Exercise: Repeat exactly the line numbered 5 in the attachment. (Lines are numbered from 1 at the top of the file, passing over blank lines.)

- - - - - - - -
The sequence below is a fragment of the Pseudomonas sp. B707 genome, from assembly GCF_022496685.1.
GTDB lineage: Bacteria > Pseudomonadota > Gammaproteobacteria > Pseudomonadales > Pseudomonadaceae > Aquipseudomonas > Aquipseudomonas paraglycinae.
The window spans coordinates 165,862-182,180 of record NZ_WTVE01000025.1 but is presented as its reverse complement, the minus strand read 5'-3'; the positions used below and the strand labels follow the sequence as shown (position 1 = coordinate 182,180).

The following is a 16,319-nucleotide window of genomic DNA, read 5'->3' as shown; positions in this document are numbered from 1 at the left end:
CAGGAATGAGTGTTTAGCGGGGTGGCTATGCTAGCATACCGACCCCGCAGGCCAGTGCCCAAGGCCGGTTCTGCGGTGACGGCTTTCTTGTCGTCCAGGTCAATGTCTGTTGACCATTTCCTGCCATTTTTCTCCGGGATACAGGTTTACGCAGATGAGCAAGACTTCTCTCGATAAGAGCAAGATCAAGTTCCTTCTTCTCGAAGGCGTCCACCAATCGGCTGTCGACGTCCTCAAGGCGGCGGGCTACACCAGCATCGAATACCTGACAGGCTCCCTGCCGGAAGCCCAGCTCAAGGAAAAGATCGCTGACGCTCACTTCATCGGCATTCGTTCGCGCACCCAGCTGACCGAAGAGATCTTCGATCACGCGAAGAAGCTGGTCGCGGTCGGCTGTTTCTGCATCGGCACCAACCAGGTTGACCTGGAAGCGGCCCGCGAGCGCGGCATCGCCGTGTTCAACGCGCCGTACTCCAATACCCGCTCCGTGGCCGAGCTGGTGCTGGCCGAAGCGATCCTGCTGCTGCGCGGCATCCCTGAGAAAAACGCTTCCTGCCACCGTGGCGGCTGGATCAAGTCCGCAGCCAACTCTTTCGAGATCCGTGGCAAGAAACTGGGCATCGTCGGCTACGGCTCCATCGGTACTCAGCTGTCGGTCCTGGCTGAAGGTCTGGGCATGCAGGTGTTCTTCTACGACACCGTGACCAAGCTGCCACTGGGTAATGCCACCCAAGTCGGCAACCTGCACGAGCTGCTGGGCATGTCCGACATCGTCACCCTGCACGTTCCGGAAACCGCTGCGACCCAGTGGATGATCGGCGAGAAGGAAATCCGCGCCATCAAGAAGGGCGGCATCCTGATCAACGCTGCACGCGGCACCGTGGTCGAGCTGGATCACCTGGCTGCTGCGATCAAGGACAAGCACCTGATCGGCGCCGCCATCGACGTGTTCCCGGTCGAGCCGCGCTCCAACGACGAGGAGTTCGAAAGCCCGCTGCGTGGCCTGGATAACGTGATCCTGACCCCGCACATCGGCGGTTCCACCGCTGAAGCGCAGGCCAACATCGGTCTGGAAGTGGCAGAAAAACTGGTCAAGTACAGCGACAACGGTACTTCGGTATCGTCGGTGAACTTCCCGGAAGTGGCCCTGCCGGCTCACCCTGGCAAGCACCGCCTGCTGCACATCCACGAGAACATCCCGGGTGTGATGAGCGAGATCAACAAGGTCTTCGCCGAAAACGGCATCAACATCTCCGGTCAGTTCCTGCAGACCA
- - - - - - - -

CAGGAATGAGTGTTTAGCGGGGTGGCTATGCTAGCATACCGACCCCGCAGGCCAGTGCCCAAGGCCGGTTCTGCGGTGACGGCTTTCTTGTCGTCCAGGTCAATGTCTGTTGACCATTTCCTGCCATTTTTCTCCGGGATACAGGTTTACGCAGATGAGCAAGACTTCTCTCGATAAGAGCAAGATCAAGTTCCTTCTTCTCGAAGGCGTCCACCAATCGGCTGTCGACGTCCTCAAGGCGGCGGGCTACACCAGCATCGAATACCTGACAGGCTCCCTGCCGGAAGCCCAGCTCAAGGAAAAGATCGCTGACGCTCACTTCATCGGCATTCGTTCGCGCACCCAGCTGACCGAAGAGATCTTCGATCACGCGAAGAAGCTGGTCGCGGTCGGCTGTTTCTGCATCGGCACCAACCAGGTTGACCTGGAAGCGGCCCGCGAGCGCGGCATCGCCGTGTTCAACGCGCCGTACTCCAATACCCGCTCCGTGGCCGAGCTGGTGCTGGCCGAAGCGATCCTGCTGCTGCGCGGCATCCCTGAGAAAAACGCTTCCTGCCACCGTGGCGGCTGGATCAAGTCCGCAGCCAACTCTTTCGAGATCCGTGGCAAGAAACTGGGCATCGTCGGCTACGGCTCCATCGGTACTCAGCTGTCGGTCCTGGCTGAAGGTCTGGGCATGCAGGTGTTCTTCTACGACACCGTGACCAAGCTGCCACTGGGTAATGCCACCCAAGTCGGCAACCTGCACGAGCTGCTGGGCATGTCCGACATCGTCACCCTGCACGTTCCGGAAACCGCTGCGACCCAGTGGATGATCGGCGAGAAGGAAATCCGCGCCATCAAGAAGGGCGGCATCCTGATCAACGCTGCACGCGGCACCGTGGTCGAGCTGGATCACCTGGCTGCTGCGATCAAGGACAAGCACCTGATCGGCGCCGCCATCGACGTGTTCCCGGTCGAGCCGCGCTCCAACGACGAGGAGTTCGAAAGCCCGCTGCGTGGCCTGGATAACGTGATCCTGACCCCGCACATCGGCGGTTCCACCGCTGAAGCGCAGGCCAACATCGGTCTGGAAGTGGCAGAAAAACTGGTCAAGTACAGCGACAACGGTACTTCGGTATCGTCGGTGAACTTCCCGGAAGTGGCCCTGCCGGCTCACCCTGGCAAGCACCGCCTGCTGCACATCCACGAGAACATCCCGGGTGTGATGAGCGAGATCAACAAGGTCTTCGCCGAAAACGGCATCAACATCTCCGGTCAGTTCCTGCAGACCA